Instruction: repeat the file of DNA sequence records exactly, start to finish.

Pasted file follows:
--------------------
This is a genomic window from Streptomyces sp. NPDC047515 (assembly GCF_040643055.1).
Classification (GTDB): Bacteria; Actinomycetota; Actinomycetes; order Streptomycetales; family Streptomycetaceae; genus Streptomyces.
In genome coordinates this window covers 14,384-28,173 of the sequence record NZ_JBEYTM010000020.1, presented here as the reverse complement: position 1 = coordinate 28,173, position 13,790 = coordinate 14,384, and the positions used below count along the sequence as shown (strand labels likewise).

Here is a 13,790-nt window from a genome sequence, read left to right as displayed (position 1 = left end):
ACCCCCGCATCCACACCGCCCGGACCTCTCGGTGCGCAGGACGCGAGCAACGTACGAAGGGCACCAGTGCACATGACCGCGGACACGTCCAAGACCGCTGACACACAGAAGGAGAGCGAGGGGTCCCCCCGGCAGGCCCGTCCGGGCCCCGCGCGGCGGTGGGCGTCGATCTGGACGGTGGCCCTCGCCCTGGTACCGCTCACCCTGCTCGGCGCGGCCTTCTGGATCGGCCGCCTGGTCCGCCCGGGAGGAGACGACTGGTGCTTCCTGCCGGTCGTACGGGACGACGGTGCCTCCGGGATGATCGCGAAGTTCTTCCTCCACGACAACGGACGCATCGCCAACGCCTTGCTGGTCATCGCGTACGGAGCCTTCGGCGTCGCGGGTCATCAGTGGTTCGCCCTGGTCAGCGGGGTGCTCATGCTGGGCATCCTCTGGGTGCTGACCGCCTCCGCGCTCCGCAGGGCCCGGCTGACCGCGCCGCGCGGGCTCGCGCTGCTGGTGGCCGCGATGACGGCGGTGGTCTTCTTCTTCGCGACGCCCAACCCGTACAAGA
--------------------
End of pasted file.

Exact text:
This is a genomic window from Streptomyces sp. NPDC047515 (assembly GCF_040643055.1).
Classification (GTDB): Bacteria; Actinomycetota; Actinomycetes; order Streptomycetales; family Streptomycetaceae; genus Streptomyces.
In genome coordinates this window covers 14,384-28,173 of the sequence record NZ_JBEYTM010000020.1, presented here as the reverse complement: position 1 = coordinate 28,173, position 13,790 = coordinate 14,384, and the positions used below count along the sequence as shown (strand labels likewise).

Here is a 13,790-nt window from a genome sequence, read left to right as displayed (position 1 = left end):
ACCCCCGCATCCACACCGCCCGGACCTCTCGGTGCGCAGGACGCGAGCAACGTACGAAGGGCACCAGTGCACATGACCGCGGACACGTCCAAGACCGCTGACACACAGAAGGAGAGCGAGGGGTCCCCCCGGCAGGCCCGTCCGGGCCCCGCGCGGCGGTGGGCGTCGATCTGGACGGTGGCCCTCGCCCTGGTACCGCTCACCCTGCTCGGCGCGGCCTTCTGGATCGGCCGCCTGGTCCGCCCGGGAGGAGACGACTGGTGCTTCCTGCCGGTCGTACGGGACGACGGTGCCTCCGGGATGATCGCGAAGTTCTTCCTCCACGACAACGGACGCATCGCCAACGCCTTGCTGGTCATCGCGTACGGAGCCTTCGGCGTCGCGGGTCATCAGTGGTTCGCCCTGGTCAGCGGGGTGCTCATGCTGGGCATCCTCTGGGTGCTGACCGCCTCCGCGCTCCGCAGGGCCCGGCTGACCGCGCCGCGCGGGCTCGCGCTGCTGGTGGCCGCGATGACGGCGGTGGTCTTCTTCTTCGCGACGCCCAACCCGTACAAGA